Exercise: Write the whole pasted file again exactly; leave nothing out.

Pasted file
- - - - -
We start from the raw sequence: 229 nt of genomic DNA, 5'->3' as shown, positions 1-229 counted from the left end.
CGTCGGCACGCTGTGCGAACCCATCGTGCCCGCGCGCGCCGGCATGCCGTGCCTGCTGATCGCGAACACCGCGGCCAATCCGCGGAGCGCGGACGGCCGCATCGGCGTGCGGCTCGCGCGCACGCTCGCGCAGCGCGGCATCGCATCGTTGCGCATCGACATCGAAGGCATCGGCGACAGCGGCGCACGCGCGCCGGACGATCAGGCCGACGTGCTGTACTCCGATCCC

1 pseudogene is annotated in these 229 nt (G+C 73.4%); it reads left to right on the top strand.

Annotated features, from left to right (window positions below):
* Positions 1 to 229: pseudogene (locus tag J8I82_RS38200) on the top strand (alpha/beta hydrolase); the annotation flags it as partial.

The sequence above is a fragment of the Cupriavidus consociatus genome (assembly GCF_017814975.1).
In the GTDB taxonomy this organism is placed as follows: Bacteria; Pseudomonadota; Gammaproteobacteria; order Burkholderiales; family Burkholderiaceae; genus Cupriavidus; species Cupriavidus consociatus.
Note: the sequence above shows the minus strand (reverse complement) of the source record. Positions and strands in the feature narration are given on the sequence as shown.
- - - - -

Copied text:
We start from the raw sequence: 229 nt of genomic DNA, 5'->3' as shown, positions 1-229 counted from the left end.
CGTCGGCACGCTGTGCGAACCCATCGTGCCCGCGCGCGCCGGCATGCCGTGCCTGCTGATCGCGAACACCGCGGCCAATCCGCGGAGCGCGGACGGCCGCATCGGCGTGCGGCTCGCGCGCACGCTCGCGCAGCGCGGCATCGCATCGTTGCGCATCGACATCGAAGGCATCGGCGACAGCGGCGCACGCGCGCCGGACGATCAGGCCGACGTGCTGTACTCCGATCCC

1 pseudogene is annotated in these 229 nt (G+C 73.4%); it reads left to right on the top strand.

Annotated features, from left to right (window positions below):
* Positions 1 to 229: pseudogene (locus tag J8I82_RS38200) on the top strand (alpha/beta hydrolase); the annotation flags it as partial.

The sequence above is a fragment of the Cupriavidus consociatus genome (assembly GCF_017814975.1).
In the GTDB taxonomy this organism is placed as follows: Bacteria; Pseudomonadota; Gammaproteobacteria; order Burkholderiales; family Burkholderiaceae; genus Cupriavidus; species Cupriavidus consociatus.
Note: the sequence above shows the minus strand (reverse complement) of the source record. Positions and strands in the feature narration are given on the sequence as shown.